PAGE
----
I didn’t get the Beach Boys for a while. They had provided the soundtrack to an alien world, one I knew mostly from chewing gum commercials. They were “uncool—cornball,” writes Ben Ratliff, “unenlightened” purveyors of “beach privilege.” The “narrators of Beach Boys songs used their time as they liked: amusement parks, surfing, drag racing, dating, sitting in their rooms.” They had no cares, no real burdens, just shallow summer loves and heartaches. They came off as some of the blandest, safest-sounding people on earth.
Then, in a puzzling turn in the nineties, indie artists like Neutral Milk Hotel, Jim O’Rourke, and The Sea and Cake began experimenting with the complex arrangements, odd instrumentation, and sunny melodies of 60s pop artists like The Beach Boys and Burt Bacharach.
This is music that can seduce us into thinking it is simplistic, childish, uninspired vanilla. Its use as background muzak in supermarkets and shopping malls confirms the impression. But critical listening explodes it. (Dig the phrasing in the otherwise silly, Bacharach/Hal David-composed “Do You Know the Way to San Jose.”)
Yes, it took a retro-hip return to '60s lounge music, bossa nova, and surf pop for many people to reconsider the Beach Boys as serious artists. And while the trend became a little cloying, once I put on the headphones and gave the radical Pet Sounds a few dozen spins, as so many songwriters I admired had gushed about doing, I got it. Of course. Yes. The arrangements, and those harmonies…. It isn’t only the technical wizardry, though there’s that. It’s how thoroughly weird those classically-inspired arrangements are. Perhaps a better way to put it would be, totally counterintuitive.
What nearly any other pop arranger would naturally do with a harmony or rhythm part—just to get the house in order and showcase more important “lead” parts—Brian Wilson almost never does. As the minimalist composer John Adams put it, “more than any other songwriter of that era, Brian Wilson understood the value of harmonic surprise.” At least in Pet Sounds and the long-unfinished “labyrinth of melody” SMiLE, each part of the song sustains its own individual interest without breaking away from the miniature symphonic whole.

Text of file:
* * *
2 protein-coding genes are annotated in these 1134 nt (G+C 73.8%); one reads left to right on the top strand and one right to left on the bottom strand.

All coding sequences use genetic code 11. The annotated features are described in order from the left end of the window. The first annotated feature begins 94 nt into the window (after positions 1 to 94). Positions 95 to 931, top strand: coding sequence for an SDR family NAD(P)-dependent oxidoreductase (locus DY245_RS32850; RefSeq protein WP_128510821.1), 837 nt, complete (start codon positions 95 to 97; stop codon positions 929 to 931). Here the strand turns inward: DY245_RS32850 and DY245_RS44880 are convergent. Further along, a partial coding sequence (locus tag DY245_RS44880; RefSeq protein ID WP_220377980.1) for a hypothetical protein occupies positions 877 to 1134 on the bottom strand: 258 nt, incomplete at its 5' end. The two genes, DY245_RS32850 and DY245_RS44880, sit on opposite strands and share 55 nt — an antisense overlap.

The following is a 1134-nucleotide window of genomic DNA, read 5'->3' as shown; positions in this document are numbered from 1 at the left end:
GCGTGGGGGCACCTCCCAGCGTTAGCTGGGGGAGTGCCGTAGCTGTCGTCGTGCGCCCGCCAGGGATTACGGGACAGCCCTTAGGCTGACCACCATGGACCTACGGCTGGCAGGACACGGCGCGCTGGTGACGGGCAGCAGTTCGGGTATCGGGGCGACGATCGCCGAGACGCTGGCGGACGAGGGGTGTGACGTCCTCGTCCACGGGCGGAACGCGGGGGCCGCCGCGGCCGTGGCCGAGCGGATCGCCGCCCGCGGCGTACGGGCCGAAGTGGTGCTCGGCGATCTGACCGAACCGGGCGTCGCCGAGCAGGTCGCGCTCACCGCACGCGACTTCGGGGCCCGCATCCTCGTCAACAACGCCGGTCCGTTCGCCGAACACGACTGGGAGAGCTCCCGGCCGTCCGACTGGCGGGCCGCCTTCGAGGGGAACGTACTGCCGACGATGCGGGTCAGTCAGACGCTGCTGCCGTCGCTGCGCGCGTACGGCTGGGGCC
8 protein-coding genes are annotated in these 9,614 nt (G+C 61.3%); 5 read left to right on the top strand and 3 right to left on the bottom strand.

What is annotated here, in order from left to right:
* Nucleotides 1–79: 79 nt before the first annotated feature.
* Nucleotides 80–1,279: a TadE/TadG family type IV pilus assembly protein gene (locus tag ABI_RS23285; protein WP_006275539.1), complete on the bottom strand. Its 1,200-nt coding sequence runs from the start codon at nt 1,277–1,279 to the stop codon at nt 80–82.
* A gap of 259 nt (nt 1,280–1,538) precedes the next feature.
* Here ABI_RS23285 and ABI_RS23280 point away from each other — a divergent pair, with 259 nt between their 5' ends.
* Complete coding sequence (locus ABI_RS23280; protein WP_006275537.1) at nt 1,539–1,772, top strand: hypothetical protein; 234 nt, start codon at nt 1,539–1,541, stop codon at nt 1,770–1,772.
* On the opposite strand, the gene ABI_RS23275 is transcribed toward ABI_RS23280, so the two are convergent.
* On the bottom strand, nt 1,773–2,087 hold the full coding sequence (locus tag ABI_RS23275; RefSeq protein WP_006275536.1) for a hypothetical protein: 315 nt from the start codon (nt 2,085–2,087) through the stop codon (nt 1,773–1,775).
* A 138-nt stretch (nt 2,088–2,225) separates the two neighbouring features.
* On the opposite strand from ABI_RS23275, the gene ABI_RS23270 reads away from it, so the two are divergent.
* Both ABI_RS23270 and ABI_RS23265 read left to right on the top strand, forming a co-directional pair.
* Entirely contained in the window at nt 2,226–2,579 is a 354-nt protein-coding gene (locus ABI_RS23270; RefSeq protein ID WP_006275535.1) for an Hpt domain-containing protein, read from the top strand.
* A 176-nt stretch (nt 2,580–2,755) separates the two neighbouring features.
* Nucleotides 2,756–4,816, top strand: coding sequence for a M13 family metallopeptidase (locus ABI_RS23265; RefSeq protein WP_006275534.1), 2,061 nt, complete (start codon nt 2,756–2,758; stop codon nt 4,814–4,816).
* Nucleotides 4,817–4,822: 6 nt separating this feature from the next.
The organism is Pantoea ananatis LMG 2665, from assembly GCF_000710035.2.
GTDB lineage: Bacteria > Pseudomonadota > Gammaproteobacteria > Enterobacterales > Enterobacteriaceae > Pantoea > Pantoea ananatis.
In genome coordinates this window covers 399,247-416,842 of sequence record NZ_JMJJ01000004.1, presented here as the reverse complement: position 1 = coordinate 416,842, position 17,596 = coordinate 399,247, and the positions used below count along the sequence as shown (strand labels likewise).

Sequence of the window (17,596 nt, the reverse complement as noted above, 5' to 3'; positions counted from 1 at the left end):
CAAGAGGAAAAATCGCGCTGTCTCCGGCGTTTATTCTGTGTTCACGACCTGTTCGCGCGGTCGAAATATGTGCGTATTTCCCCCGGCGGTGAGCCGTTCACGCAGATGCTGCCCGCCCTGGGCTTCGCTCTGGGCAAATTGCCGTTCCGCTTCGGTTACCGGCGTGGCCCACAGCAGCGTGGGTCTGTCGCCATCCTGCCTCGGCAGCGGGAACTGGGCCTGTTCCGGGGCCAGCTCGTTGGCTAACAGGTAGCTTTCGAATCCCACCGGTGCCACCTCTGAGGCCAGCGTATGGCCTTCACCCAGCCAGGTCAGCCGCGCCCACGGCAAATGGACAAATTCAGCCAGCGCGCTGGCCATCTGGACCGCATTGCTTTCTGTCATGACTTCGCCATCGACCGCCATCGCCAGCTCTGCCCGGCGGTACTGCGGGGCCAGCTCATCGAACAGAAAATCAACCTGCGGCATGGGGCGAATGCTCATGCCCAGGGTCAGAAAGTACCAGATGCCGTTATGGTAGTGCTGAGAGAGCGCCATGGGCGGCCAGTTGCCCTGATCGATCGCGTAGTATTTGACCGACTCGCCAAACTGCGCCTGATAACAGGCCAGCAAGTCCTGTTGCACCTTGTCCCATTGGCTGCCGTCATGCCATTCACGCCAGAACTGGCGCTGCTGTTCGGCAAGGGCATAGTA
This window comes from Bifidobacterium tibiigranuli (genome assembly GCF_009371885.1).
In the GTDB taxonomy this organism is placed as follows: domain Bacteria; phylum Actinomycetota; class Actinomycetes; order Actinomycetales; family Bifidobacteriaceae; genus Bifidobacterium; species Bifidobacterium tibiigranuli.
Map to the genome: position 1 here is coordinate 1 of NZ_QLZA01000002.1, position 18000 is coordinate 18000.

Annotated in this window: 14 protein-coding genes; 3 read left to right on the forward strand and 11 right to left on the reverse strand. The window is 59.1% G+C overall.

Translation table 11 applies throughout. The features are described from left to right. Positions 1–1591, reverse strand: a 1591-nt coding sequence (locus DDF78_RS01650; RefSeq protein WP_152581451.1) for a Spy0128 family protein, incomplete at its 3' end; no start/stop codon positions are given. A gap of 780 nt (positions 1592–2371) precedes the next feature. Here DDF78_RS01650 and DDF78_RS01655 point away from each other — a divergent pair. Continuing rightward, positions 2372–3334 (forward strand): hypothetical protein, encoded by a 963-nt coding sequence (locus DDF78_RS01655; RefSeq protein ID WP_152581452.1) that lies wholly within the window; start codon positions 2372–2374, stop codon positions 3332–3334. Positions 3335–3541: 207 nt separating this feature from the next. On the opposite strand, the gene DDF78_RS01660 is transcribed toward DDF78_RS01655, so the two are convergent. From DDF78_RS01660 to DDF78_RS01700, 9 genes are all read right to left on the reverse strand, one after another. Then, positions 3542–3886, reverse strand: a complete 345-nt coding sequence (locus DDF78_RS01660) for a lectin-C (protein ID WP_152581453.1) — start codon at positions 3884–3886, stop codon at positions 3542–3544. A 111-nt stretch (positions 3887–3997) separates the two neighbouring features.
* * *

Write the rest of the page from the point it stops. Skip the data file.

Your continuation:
Even within the harmonies, there is a strange tension, an off-kilter wobbling as in a machine whose gears are all just a bit off-center. Instruments and voices go in and out of key, tempos slow and quicken. The vocal harmonies are angelic, but troubled, uncertain, maudlin, and underlined with unexpected intensity given the innocuousness of their lyrics. In the isolated vocal tracks here for “Wouldn’t It Be Nice,” “God Only Knows,” “Sloop John B,” and “Good Vibrations,” you may catch it, or not. It isn’t foreboding, exactly, but a kind of uneasy recognition that the pleasures these songs celebrate will soon pass away. An Arcadian theme in the California pastoral.
The tension is there in Wilson’s idol Phil Spector’s compositons as well, but the contrast is remarkably greater in Pet Sounds, of longing, nostalgia, and youth at its peak. The utopia they imagine may only appeal to a specific subset of boomer Americans, but their intricate, melodically complex, yet harmoniously appealing soundworld belongs to everyone. As Zack Schonfeld observed in a sadly prophetic review of Wilson’s Pet Sounds performance in Brooklyn last summer, “it is hard to imagine modern indie or indie-pop—or pop in general—without Pet Sounds.” (That includes, of course The Beatles, who answered with Sgt. Peppers.) “A world without Pet Sounds is a frightening dystopia,” he writes, “like imagining a world without beaches or one in which Donald Trump is president.” Maybe as you sit back and listen to the otherworldly beauty of these naked harmonies, think of all those lovely beaches we still have left.